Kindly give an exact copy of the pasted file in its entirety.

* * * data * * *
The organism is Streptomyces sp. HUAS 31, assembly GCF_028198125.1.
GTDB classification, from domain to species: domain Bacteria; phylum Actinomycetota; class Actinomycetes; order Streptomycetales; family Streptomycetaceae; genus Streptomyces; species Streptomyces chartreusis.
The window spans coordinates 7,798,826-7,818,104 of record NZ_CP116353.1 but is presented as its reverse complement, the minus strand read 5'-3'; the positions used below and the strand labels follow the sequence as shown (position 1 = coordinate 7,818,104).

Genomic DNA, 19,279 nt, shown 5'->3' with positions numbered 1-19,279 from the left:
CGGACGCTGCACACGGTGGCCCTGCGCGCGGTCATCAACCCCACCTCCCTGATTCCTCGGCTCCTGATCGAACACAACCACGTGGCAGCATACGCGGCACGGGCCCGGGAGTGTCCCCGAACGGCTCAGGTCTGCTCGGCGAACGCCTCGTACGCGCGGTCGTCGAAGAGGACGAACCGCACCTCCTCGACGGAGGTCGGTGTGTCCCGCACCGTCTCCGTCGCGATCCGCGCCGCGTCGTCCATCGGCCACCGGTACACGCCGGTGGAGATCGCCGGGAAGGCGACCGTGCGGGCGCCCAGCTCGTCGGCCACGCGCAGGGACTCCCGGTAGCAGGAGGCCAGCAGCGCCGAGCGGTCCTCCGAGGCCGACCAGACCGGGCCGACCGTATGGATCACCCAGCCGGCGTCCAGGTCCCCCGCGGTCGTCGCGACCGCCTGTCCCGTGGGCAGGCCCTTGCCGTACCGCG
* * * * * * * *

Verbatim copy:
The organism is Streptomyces sp. HUAS 31, assembly GCF_028198125.1.
GTDB classification, from domain to species: domain Bacteria; phylum Actinomycetota; class Actinomycetes; order Streptomycetales; family Streptomycetaceae; genus Streptomyces; species Streptomyces chartreusis.
The window spans coordinates 7,798,826-7,818,104 of record NZ_CP116353.1 but is presented as its reverse complement, the minus strand read 5'-3'; the positions used below and the strand labels follow the sequence as shown (position 1 = coordinate 7,818,104).

Genomic DNA, 19,279 nt, shown 5'->3' with positions numbered 1-19,279 from the left:
CGGACGCTGCACACGGTGGCCCTGCGCGCGGTCATCAACCCCACCTCCCTGATTCCTCGGCTCCTGATCGAACACAACCACGTGGCAGCATACGCGGCACGGGCCCGGGAGTGTCCCCGAACGGCTCAGGTCTGCTCGGCGAACGCCTCGTACGCGCGGTCGTCGAAGAGGACGAACCGCACCTCCTCGACGGAGGTCGGTGTGTCCCGCACCGTCTCCGTCGCGATCCGCGCCGCGTCGTCCATCGGCCACCGGTACACGCCGGTGGAGATCGCCGGGAAGGCGACCGTGCGGGCGCCCAGCTCGTCGGCCACGCGCAGGGACTCCCGGTAGCAGGAGGCCAGCAGCGCCGAGCGGTCCTCCGAGGCCGACCAGACCGGGCCGACCGTATGGATCACCCAGCCGGCGTCCAGGTCCCCCGCGGTCGTCGCGACCGCCTGTCCCGTGGGCAGGCCCTTGCCGTACCGCG